* ECB bond-buying plan lifts appetite for riskier currencies
* Investors see more U.S. stimulus after U.S. jobs data
NEW YORK, Sept 7 The euro touched a near
four-month peak against the dollar on Friday after a report
showed a smaller-than-expected rise in U.S. nonfarm payrolls in
August, setting the stage for the Federal Reserve to pump
additional money into the sluggish economy.
Investors were sharply focused on the data for hints on
whether the Fed will launch another round of bond-buying, known
as quantitative easing, after its policy meeting next week
and market reaction was immediate.
Nonfarm payrolls increased only 96,000 last month, the Labor
Department said on Friday. The unemployment rate dropped to 8.1
percent from 8.3 percent in July but this was largely due to
Americans giving up the search for work.
The lackluster report keeps the pressure on U.S. President
Barack Obama ahead of the November vote in which the health of
the economy looms large.
"This weak employment report, in jobs, wages, hours worked
and participation is probably the last piece the Fed needs
before launching another round of quantitative easing next
week," said Joseph Trevisani, chief market strategist at
Worldwide Markets in Woodcliff Lake, New Jersey. "QE will boost
equities, damage the dollar and do little for the economy, but
what else can an activist Fed do? "
The euro rose as high as $1.2777, its highest since
late May, knocking out reported option barriers at $1.2660 and
$1.2700. It last traded at $1.2773, up 1.1. percent.
The euro was already higher before the U.S. jobs report as
investors cheered the European Central Bank's plan announced on
Thursday to lower borrowing costs for Spain and Italy.
ECB President Mario Draghi, backing up his promise to do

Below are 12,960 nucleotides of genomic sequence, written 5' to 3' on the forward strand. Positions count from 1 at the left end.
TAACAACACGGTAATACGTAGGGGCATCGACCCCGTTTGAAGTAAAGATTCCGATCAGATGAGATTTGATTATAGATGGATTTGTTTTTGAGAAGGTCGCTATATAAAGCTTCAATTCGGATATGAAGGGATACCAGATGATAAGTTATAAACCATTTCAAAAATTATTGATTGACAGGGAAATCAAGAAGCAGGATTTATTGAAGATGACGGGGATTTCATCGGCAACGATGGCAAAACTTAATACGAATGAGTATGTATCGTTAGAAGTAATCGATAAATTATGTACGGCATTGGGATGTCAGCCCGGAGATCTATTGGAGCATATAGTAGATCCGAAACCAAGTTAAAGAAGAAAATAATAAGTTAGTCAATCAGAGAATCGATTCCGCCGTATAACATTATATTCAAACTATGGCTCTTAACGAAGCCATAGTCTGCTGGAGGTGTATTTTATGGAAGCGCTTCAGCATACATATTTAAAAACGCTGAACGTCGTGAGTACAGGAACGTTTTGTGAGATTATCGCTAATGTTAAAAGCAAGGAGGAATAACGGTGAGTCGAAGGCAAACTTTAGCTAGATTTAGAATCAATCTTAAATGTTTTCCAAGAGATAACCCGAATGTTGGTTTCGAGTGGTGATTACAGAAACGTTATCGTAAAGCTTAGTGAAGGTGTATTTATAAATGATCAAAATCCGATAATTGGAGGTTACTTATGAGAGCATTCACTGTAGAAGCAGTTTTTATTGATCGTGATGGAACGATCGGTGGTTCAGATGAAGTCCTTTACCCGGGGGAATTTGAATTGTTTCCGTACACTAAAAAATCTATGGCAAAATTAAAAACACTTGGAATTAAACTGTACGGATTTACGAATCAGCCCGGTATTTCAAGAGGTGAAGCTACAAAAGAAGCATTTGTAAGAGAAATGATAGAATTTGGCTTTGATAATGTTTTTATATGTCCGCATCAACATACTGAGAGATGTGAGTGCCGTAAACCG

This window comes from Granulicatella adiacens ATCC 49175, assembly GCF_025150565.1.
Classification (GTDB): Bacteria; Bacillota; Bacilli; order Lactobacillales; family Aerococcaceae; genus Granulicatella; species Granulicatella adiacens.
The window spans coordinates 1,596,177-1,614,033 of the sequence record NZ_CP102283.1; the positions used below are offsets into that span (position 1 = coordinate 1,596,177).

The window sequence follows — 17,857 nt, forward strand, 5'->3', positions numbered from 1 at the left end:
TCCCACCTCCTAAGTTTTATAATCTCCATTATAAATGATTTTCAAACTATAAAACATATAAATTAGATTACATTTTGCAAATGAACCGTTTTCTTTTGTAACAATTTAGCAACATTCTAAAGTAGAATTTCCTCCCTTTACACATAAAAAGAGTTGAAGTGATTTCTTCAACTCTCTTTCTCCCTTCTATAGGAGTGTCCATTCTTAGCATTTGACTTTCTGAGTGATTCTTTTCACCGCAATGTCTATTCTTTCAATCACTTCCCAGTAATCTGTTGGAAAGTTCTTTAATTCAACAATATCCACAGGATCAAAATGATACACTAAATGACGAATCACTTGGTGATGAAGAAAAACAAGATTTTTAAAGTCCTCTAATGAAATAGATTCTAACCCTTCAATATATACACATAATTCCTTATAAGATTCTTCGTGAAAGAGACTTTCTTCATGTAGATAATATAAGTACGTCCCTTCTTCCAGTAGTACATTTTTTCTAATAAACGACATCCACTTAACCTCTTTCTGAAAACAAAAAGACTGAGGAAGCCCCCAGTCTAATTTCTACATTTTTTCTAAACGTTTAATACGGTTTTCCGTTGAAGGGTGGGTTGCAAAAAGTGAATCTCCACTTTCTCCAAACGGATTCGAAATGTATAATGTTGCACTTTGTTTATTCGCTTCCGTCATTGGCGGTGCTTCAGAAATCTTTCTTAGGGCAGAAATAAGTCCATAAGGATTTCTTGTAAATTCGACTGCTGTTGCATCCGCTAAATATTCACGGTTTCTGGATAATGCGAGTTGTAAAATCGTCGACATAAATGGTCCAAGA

whatever it takes to preserve the euro, unveiled a new and
potentially unlimited bond-buying program aimed at lowering
painfully high borrowing costs for stressed member states.
Yields on Spanish 10-year government bonds fell below 6
percent for the first time since May, while Italian yields also
dropped, lifting the euro across the board. The common currency
rose to its highest against the Swiss franc in eight months.
"Draghi did not deliver any surprises," said Alan Ruskin,
head of G10 FX strategy at Deutsche Bank in New York. "But that
completely misses the point. Draghi delivered."
Market speculation that the Swiss National Bank could raise
its floor against the euro to 1.22 Swiss francs from
1.20 also prompted hedge funds to unwind bets the euro would
The euro rose to a two-month high against the yen
and an eight-month high against the Swiss franc.
The jobs data also gave a huge boost to the yen. The dollar
fell 0.7 percent to 78.32 yen.
Leading up to the report, the yen had ceded ground against
the dollar this week after stronger-than-expected data on U.S.
private-sector employment triggered a rise in Treasury yields.
But that sentiment was obliterated as New York trading
"We believe this weak print (in the jobs report) continues
to reflect structural weaknesses in the U.S. economy that the
Federal Reserve will address next week at their September 13
FOMC meeting," said Christopher Vecchio, Currency Analyst at
The Australian dollar rose 0.8 percent to $1.0364,
holding firm adding to Thursday's gains.
But a flood of Chinese data on Sunday could provide a
challenging backdrop for the Australian dollar, which has
retreated over the past month on worries about a slowdown in
China, Australia's single biggest export market.